New frontier in microbiology_


Auditoire B02 Campus Kirchberg 17h30
Leçon 141

Eco-systems biology: a new frontier in microbiology

Paul Wilmes CRP Gabriel Lippmann

We are embedded in a microbial world. Naturally occurring microbial communities play fundamental roles in the Earth’s biogeochemical cycles as well as in human health and disease, and provide essential services to mankind, e.g. preservation of food stuffs, treatment of waste or provision of raw materials for manufacturing. Microbial consortia represent highly dynamic systems that exhibit enormous complexity at all levels. With the advent of modern molecular biology methodologies, we are now able to probe deeper into the inner-workings of microbial ecosystems and unravel some of the inherent complexity.  Excitingly, eco-systems-level molecular overviews will facilitate the predictable steering of microbial communities towards particular end points that will greatly benefit human civilization in the future, e.g. enhanced carbon dioxide sequestration, reduction of pathogenic infections or the concomitant treatment of  wastewater and production of bioenergy.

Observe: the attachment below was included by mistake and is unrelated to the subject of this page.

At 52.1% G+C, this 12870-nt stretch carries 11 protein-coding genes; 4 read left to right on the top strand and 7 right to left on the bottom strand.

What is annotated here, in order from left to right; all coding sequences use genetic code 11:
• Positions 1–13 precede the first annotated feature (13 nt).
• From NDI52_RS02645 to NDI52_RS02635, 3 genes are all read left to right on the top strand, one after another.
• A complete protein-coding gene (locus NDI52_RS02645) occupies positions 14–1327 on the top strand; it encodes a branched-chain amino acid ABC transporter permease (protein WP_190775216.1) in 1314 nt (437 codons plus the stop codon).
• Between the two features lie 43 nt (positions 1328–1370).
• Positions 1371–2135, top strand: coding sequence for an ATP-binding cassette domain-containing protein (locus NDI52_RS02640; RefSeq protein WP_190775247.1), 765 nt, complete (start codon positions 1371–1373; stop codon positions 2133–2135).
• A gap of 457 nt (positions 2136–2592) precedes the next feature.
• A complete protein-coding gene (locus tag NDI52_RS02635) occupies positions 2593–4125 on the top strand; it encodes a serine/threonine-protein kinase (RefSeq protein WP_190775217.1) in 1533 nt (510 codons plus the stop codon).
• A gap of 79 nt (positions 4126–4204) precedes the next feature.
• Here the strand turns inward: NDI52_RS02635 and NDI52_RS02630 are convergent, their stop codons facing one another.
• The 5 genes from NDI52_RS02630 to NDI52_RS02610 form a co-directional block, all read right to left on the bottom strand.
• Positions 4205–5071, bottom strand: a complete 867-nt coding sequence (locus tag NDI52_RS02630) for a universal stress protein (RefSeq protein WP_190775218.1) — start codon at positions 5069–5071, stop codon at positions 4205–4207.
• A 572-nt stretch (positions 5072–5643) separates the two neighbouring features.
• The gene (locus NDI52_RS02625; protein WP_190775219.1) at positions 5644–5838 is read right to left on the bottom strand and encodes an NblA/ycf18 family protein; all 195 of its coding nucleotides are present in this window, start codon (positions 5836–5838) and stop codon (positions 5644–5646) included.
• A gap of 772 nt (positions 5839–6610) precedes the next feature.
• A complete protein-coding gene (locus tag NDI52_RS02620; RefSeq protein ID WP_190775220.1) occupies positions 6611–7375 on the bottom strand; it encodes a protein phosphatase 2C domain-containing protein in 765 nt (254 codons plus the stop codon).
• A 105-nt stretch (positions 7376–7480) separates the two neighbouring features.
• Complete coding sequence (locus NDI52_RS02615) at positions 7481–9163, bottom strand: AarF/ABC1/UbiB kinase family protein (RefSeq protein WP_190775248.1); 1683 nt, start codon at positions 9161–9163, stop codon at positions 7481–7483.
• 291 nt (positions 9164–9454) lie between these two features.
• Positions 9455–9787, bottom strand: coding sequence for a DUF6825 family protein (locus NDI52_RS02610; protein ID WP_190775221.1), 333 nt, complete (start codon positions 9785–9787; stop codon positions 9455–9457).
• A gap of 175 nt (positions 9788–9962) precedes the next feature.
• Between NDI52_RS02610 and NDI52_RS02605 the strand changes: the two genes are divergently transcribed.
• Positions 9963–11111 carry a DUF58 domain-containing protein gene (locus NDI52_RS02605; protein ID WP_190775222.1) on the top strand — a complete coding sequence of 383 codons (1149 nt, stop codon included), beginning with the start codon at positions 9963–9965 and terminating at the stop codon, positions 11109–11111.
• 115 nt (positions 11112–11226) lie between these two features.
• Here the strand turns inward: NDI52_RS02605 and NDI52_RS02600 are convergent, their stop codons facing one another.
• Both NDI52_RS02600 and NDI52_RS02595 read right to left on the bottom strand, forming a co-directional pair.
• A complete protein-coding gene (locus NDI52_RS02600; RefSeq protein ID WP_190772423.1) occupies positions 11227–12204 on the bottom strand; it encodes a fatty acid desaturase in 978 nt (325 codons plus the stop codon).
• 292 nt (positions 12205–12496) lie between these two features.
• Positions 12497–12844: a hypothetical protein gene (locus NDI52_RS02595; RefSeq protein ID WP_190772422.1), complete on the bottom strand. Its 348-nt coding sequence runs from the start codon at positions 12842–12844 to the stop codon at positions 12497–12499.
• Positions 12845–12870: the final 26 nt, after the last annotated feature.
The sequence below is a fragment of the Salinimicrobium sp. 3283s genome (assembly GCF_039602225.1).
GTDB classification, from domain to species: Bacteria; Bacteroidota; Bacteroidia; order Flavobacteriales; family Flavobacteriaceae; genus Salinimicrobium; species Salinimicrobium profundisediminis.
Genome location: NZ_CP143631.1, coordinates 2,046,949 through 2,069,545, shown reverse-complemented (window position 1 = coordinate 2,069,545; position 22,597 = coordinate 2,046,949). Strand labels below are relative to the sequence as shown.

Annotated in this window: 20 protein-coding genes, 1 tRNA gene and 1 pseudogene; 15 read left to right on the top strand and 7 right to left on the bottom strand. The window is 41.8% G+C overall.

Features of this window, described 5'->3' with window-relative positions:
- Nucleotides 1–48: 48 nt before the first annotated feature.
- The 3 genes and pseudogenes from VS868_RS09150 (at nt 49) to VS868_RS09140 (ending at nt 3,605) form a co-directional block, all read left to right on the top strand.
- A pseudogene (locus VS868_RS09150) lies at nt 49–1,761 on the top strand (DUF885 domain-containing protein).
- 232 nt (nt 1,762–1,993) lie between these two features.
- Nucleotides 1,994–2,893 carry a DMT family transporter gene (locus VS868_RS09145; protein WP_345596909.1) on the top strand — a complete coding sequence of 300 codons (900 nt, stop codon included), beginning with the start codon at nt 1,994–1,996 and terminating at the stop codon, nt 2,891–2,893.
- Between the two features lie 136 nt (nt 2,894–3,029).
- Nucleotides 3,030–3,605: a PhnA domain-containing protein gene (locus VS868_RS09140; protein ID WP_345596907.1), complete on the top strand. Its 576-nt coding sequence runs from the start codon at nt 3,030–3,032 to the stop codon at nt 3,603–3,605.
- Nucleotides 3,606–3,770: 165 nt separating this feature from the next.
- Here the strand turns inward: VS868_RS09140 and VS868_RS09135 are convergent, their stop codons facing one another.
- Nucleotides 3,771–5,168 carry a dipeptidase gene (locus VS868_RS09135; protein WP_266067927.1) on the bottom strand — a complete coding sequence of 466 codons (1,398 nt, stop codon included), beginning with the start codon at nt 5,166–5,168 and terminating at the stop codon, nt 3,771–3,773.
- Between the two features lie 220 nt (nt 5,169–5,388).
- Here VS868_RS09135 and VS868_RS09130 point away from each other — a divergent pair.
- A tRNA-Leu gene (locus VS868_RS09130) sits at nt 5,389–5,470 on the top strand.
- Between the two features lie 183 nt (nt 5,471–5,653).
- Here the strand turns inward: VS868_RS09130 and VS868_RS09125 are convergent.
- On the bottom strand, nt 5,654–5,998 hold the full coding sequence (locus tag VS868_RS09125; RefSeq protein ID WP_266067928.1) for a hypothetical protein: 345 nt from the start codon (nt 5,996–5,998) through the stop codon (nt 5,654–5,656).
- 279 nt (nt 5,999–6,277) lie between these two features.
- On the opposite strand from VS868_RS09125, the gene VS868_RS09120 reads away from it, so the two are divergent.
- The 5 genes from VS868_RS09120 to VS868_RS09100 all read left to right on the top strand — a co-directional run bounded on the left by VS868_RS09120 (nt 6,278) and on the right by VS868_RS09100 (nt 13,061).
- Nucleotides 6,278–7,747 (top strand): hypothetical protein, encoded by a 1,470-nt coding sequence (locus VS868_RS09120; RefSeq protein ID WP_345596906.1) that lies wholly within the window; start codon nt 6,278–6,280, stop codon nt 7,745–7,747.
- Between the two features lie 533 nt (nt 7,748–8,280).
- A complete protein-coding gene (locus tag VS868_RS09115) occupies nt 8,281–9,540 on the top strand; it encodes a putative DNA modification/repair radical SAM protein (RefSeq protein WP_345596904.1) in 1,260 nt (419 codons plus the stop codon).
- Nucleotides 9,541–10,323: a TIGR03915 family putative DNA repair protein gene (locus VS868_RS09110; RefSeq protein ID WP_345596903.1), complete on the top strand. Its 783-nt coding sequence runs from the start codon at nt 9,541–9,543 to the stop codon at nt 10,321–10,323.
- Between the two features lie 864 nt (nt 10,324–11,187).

Paul Wilmes studied environmental toxicology in Glasgow and received a PhD in environmental sciences from the University of East Anglia in Norwich in 2006 before joining the University of California in Berkeley as a postdoctoral research scholar. In 2010 he became FNR ATTRACT fellow and group leader in microbial ecology at the CRP Gabriel Lippmann. He is the author of 15 scientific papers and one book chapter and acts as a peer reviewer for several journals.

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